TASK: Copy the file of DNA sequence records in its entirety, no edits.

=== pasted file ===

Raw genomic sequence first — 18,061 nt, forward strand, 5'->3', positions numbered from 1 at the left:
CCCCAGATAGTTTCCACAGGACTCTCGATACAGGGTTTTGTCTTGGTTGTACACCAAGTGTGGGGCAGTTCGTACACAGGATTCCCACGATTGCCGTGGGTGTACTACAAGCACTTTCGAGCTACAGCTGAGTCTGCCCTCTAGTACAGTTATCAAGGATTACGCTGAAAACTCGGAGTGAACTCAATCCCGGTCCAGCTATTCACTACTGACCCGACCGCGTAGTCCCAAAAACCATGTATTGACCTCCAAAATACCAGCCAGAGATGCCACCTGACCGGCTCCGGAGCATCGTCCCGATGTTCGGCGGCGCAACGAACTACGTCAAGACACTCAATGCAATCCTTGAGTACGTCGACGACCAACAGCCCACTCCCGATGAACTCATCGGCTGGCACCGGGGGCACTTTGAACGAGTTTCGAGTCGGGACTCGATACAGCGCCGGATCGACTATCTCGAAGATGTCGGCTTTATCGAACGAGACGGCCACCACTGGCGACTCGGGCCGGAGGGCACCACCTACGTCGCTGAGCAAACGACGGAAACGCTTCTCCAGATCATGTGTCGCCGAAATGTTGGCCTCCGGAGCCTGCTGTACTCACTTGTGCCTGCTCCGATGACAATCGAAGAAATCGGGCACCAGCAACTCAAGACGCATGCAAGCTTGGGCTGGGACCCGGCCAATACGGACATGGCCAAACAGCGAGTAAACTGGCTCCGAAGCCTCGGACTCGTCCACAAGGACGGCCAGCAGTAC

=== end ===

Raw genomic sequence first — 18,061 nt, forward strand, 5'->3', positions numbered from 1 at the left:
CCCCAGATAGTTTCCACAGGACTCTCGATACAGGGTTTTGTCTTGGTTGTACACCAAGTGTGGGGCAGTTCGTACACAGGATTCCCACGATTGCCGTGGGTGTACTACAAGCACTTTCGAGCTACAGCTGAGTCTGCCCTCTAGTACAGTTATCAAGGATTACGCTGAAAACTCGGAGTGAACTCAATCCCGGTCCAGCTATTCACTACTGACCCGACCGCGTAGTCCCAAAAACCATGTATTGACCTCCAAAATACCAGCCAGAGATGCCACCTGACCGGCTCCGGAGCATCGTCCCGATGTTCGGCGGCGCAACGAACTACGTCAAGACACTCAATGCAATCCTTGAGTACGTCGACGACCAACAGCCCACTCCCGATGAACTCATCGGCTGGCACCGGGGGCACTTTGAACGAGTTTCGAGTCGGGACTCGATACAGCGCCGGATCGACTATCTCGAAGATGTCGGCTTTATCGAACGAGACGGCCACCACTGGCGACTCGGGCCGGAGGGCACCACCTACGTCGCTGAGCAAACGACGGAAACGCTTCTCCAGATCATGTGTCGCCGAAATGTTGGCCTCCGGAGCCTGCTGTACTCACTTGTGCCTGCTCCGATGACAATCGAAGAAATCGGGCACCAGCAACTCAAGACGCATGCAAGCTTGGGCTGGGACCCGGCCAATACGGACATGGCCAAACAGCGAGTAAACTGGCTCCGAAGCCTCGGACTCGTCCACAAGGACGGCCAGCAGTAC